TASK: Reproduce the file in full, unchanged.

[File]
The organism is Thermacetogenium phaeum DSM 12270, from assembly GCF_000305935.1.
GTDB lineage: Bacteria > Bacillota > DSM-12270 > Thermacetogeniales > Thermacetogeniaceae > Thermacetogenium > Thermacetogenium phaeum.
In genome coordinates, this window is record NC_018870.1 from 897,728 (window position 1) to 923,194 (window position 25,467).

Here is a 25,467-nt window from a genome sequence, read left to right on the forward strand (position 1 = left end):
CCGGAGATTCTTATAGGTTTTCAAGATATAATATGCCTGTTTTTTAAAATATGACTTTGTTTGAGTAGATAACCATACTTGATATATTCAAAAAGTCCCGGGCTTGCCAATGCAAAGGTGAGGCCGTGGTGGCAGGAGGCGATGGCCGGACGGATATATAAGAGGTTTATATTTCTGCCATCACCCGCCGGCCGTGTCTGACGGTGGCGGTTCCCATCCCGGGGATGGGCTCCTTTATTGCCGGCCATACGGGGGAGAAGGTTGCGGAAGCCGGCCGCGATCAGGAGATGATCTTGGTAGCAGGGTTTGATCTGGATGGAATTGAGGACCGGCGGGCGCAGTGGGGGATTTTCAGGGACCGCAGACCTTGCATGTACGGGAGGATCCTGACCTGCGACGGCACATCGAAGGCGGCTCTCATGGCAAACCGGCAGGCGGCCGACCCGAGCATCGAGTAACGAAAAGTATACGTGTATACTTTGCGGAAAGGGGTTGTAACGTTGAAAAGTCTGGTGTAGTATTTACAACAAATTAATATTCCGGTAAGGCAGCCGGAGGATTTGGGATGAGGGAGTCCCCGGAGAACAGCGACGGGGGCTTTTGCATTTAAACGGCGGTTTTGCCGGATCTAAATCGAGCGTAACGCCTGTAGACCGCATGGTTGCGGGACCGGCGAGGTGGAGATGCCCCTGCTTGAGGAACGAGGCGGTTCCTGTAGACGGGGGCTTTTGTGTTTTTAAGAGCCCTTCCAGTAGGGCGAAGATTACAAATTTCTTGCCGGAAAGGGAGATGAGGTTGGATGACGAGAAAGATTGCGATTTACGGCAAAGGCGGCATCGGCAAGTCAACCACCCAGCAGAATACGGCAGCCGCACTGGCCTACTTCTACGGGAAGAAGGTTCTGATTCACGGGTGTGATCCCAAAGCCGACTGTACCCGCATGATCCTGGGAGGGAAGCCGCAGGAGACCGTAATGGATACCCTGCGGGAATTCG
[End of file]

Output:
The organism is Thermacetogenium phaeum DSM 12270, from assembly GCF_000305935.1.
GTDB lineage: Bacteria > Bacillota > DSM-12270 > Thermacetogeniales > Thermacetogeniaceae > Thermacetogenium > Thermacetogenium phaeum.
In genome coordinates, this window is record NC_018870.1 from 897,728 (window position 1) to 923,194 (window position 25,467).

Here is a 25,467-nt window from a genome sequence, read left to right on the forward strand (position 1 = left end):
CCGGAGATTCTTATAGGTTTTCAAGATATAATATGCCTGTTTTTTAAAATATGACTTTGTTTGAGTAGATAACCATACTTGATATATTCAAAAAGTCCCGGGCTTGCCAATGCAAAGGTGAGGCCGTGGTGGCAGGAGGCGATGGCCGGACGGATATATAAGAGGTTTATATTTCTGCCATCACCCGCCGGCCGTGTCTGACGGTGGCGGTTCCCATCCCGGGGATGGGCTCCTTTATTGCCGGCCATACGGGGGAGAAGGTTGCGGAAGCCGGCCGCGATCAGGAGATGATCTTGGTAGCAGGGTTTGATCTGGATGGAATTGAGGACCGGCGGGCGCAGTGGGGGATTTTCAGGGACCGCAGACCTTGCATGTACGGGAGGATCCTGACCTGCGACGGCACATCGAAGGCGGCTCTCATGGCAAACCGGCAGGCGGCCGACCCGAGCATCGAGTAACGAAAAGTATACGTGTATACTTTGCGGAAAGGGGTTGTAACGTTGAAAAGTCTGGTGTAGTATTTACAACAAATTAATATTCCGGTAAGGCAGCCGGAGGATTTGGGATGAGGGAGTCCCCGGAGAACAGCGACGGGGGCTTTTGCATTTAAACGGCGGTTTTGCCGGATCTAAATCGAGCGTAACGCCTGTAGACCGCATGGTTGCGGGACCGGCGAGGTGGAGATGCCCCTGCTTGAGGAACGAGGCGGTTCCTGTAGACGGGGGCTTTTGTGTTTTTAAGAGCCCTTCCAGTAGGGCGAAGATTACAAATTTCTTGCCGGAAAGGGAGATGAGGTTGGATGACGAGAAAGATTGCGATTTACGGCAAAGGCGGCATCGGCAAGTCAACCACCCAGCAGAATACGGCAGCCGCACTGGCCTACTTCTACGGGAAGAAGGTTCTGATTCACGGGTGTGATCCCAAAGCCGACTGTACCCGCATGATCCTGGGAGGGAAGCCGCAGGAGACCGTAATGGATACCCTGCGGGAATTCG